"Kramer also offers interesting insights on the behind-the-scenes deals done here in England between conservatives and evangelicals.

Kirk apparently told her that he and the other Forward in Faith priests hedged their bets with the Vatican by making a marriage of convenience, or, in his words, 'co-belligerency', with their most conservative evangelical counterparts in the Church of England.

The understanding was, according to Kramer, that the evangelicals, who she describes as Biblical fundamentalists who consider homosexuality an abomination, would lead the fight against gay bishops, while the conservative Anglo-Catholics, as the fundamentalists of tradition, would do the same with women." [ref. Ruth Gledhill]

Indeed, and here we have it again, the absolute argument why so-called "traditionalists" or "orthodox Catholics" in the CofE should actually remain "Anglican" and not become Roman Catholics!  Clearly betrayed here is the fact that the desire to become Roman Catholics is motivated not solely by a desire to be in communion with the Holy See but because actually they now have lost the "battle" in the CofE to keep the "status quo".  This was made clear when Fr Kirk suggested in his opening address at the Foreward in Faith Extraordinary Assembly of October last year, that Anglicanorum Coetibus was "plan B"!

Quo vadis?

"Quo Vadis?" "Where are you going?" These were the words of St. Peter to our Lord, as tradition has it, as St. Peter was running away from Rome in A.D. 64.  When Jesus responded, "I am going to Rome to be crucified again." St. Peter questioned, "You will to be crucified again?" Jesus: "Yes, I shall again be crucified." St. Peter, ashamedly: "Lord, I will return and follow you." At that Jesus ascended into heaven and St. Peter was crucified, upside down since he deemed himself unworthy of being crucified as was our Lord.

St. Peter was running: running from that to which God had called him, running from the Cross. Each of us has those moments in our lives when we hear the voice of the Lord gently or boisterously asking, "Where are you going?" One of the most important ways in which our Lord asks us this is in regard to our vocation. Where are you going? What are you doing? Do you hear my voice calling you? Perhaps we even hear him asking, "Why are you running? Do you not know that all is well for you in my providence?"

Now, I know there are many who might be upset by what I have suggested here, particularly with regard to the motivations of others. I have many that I regard as friends, brothers even, who are "traditionalist Anglicans" and are members of the CofE. I appreciate that there has been and remains, considerable soul-searching within the hearts of those who were born Anglican, found the Catholic Faith even within Anglicanism and now are forced to reconsider and re-evaluate what being "Catholic" actually means.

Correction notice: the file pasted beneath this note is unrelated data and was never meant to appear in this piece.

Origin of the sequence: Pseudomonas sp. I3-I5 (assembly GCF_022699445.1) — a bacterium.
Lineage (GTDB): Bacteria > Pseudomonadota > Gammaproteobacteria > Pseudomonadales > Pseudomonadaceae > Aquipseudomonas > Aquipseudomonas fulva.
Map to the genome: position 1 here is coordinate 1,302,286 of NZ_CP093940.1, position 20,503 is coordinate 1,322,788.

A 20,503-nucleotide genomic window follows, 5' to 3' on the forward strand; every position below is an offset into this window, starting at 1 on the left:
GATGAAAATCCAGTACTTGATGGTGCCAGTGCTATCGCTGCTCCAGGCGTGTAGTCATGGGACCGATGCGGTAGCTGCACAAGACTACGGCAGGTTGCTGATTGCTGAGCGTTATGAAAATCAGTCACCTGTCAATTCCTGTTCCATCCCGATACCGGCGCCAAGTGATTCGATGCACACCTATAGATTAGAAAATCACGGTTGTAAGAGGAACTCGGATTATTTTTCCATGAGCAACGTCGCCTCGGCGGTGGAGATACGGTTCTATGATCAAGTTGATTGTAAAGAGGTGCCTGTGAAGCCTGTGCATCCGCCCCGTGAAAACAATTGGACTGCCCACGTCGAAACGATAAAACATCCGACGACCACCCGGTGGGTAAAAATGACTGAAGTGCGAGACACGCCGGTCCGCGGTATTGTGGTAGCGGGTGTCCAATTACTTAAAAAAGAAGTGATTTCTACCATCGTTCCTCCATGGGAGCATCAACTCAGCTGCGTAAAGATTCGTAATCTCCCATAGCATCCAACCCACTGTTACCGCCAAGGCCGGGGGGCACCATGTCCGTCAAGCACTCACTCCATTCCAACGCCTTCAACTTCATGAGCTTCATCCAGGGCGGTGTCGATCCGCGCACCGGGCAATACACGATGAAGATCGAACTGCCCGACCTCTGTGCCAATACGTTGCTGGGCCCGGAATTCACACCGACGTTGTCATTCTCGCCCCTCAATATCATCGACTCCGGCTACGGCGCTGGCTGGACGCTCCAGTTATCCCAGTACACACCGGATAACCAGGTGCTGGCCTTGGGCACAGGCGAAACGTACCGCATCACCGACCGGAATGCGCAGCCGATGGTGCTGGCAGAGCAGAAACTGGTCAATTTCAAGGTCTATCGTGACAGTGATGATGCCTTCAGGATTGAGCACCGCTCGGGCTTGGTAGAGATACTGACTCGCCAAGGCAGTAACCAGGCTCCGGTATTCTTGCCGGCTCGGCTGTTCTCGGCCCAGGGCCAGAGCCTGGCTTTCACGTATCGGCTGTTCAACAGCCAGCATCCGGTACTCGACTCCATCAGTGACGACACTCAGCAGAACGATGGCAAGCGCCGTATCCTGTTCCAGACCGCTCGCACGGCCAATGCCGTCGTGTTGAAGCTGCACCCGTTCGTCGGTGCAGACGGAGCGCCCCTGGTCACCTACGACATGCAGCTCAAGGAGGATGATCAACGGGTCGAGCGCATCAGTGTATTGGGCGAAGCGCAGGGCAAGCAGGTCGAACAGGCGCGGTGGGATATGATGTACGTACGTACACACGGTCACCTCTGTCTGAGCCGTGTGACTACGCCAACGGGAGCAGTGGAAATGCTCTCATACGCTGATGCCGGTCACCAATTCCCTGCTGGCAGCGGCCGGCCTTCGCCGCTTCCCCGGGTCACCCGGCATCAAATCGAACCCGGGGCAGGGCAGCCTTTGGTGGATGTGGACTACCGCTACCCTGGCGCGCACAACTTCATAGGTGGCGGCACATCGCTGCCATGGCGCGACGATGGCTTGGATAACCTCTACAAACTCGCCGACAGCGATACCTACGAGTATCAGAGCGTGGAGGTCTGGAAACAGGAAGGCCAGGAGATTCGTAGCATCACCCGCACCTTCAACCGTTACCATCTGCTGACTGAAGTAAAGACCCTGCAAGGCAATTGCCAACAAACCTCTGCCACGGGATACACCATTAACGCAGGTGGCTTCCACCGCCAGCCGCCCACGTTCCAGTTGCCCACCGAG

However, there are others who realised much sooner, or who followed their consciences far earlier, who have now already become Roman Catholic, or indeed fully Anglican Catholic, Old Roman Catholic and Orthodox Catholic expressing the Faith received from the First Millenium of the Tradition. I myself, am one, who found the fullness of the Faith in the Anglican Catholic tradition of the CofE, but who has now found another home more closely aligned to the culture, teaching and praxis of the received Apostolic Tradition.  None of this happened without a full sharing of heartache and soul-searching, of blind alleys and false starts, indeed, a lot of pain and angst, not a few mistakes and wrong turnings!  However, I and others have done it and "did not count the cost" in doing so... there comes a time when actually a "leap of faith" needs must be taken with regard to material concerns, as Our Lord Himself indicated [Matt 19:27-29]. I may not have a nice house, a rich stipend and expenses, but yet the Lord has provided me with a ministry, a place to live and money enough to put food on my table.

One is minded of the type of scenario a Spiritual Director might face with one who has been contemplating the Religious life and is ready to take that final step... "Embrace freedom, my child" the SD says, "but I will lose everything" replies the postulant, "no, my child, you will gain everything"! Talk to any Religious brother or sister and they will explain that in surrendering everything, embracing poverty, they felt a tremendous sense of freedom, of liberation from the constraints of the material world. They threw themselves into God's Providence by embracing the Religious life and in so doing, gained everything and lost nothing...

This is how I feel, a little, with some of my CofE friends. It is a scary prospect to decide to leave security for Providence. It seems imprudent, foolish even. Yet, it generally is the most liberating and exciting of experiences and God never lets anyone down who puts their trust in Him. It is a leap of faith. It is a step forward into the dark. It is a leap into the unknown.